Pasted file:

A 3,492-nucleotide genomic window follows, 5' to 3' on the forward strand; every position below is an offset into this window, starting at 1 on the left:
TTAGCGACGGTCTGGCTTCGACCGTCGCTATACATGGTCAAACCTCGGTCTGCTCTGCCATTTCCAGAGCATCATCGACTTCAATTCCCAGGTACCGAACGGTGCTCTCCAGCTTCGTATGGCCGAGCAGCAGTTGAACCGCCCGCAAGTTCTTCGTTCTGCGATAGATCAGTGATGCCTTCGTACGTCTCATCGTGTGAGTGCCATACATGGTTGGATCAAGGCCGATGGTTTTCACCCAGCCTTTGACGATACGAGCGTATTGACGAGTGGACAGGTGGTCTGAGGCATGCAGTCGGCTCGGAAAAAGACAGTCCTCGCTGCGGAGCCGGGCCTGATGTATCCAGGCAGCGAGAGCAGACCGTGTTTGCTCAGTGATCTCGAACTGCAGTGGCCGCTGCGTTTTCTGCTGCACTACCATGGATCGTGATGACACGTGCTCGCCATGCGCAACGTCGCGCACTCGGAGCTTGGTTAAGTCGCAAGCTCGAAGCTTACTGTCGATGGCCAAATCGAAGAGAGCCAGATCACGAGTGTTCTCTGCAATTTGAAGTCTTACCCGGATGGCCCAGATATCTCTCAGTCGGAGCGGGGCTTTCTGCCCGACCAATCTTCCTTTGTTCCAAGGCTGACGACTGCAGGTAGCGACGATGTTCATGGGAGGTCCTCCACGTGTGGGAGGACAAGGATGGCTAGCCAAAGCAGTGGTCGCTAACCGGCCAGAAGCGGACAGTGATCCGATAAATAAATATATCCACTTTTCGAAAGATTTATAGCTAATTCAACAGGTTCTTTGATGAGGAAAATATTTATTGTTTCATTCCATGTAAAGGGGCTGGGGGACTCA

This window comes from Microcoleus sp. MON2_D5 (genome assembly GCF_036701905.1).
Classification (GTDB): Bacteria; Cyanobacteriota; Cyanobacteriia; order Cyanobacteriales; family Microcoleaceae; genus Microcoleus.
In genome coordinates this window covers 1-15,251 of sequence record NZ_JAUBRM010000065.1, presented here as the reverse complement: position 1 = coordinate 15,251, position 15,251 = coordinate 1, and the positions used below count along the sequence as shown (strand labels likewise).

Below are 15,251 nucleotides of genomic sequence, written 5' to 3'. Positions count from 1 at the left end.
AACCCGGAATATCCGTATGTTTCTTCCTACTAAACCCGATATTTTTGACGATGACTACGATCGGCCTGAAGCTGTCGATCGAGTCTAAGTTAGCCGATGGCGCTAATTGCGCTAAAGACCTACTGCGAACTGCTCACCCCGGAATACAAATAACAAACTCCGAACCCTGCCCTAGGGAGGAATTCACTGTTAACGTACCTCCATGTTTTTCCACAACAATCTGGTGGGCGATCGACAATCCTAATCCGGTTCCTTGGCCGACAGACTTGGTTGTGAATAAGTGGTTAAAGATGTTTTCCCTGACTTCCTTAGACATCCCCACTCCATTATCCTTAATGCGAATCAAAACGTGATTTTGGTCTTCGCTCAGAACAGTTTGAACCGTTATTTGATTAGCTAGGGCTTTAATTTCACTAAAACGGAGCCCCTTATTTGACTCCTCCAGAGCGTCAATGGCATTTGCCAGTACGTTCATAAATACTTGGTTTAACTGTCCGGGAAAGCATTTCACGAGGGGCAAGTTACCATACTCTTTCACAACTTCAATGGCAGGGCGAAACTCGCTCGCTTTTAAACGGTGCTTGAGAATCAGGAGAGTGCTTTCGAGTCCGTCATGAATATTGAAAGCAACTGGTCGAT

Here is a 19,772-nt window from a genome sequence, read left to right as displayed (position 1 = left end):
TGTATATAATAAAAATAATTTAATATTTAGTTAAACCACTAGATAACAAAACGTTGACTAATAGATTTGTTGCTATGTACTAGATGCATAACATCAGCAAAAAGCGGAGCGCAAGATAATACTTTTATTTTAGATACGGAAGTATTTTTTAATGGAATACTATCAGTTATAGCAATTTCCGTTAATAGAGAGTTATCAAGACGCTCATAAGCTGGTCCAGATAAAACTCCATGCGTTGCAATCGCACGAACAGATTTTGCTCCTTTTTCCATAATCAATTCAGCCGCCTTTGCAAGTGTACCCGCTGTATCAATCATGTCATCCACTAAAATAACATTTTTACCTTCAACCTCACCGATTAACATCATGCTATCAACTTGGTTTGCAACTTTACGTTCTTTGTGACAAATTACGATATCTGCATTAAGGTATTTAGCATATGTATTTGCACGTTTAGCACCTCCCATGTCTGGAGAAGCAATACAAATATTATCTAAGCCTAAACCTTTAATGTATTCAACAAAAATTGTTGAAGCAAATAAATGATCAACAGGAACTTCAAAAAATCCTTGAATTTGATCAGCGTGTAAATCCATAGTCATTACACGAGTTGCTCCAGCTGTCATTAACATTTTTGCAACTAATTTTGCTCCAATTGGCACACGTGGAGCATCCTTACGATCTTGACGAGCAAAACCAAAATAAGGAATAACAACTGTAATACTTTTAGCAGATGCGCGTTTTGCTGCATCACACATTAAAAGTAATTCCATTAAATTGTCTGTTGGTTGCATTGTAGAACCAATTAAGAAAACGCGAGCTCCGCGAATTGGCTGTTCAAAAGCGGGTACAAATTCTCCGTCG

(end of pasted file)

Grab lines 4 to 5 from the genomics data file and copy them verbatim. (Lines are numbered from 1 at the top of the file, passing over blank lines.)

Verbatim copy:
Classification (GTDB): Bacteria; Cyanobacteriota; Cyanobacteriia; order Cyanobacteriales; family Microcoleaceae; genus Microcoleus.
In genome coordinates this window covers 1-15,251 of sequence record NZ_JAUBRM010000065.1, presented here as the reverse complement: position 1 = coordinate 15,251, position 15,251 = coordinate 1, and the positions used below count along the sequence as shown (strand labels likewise).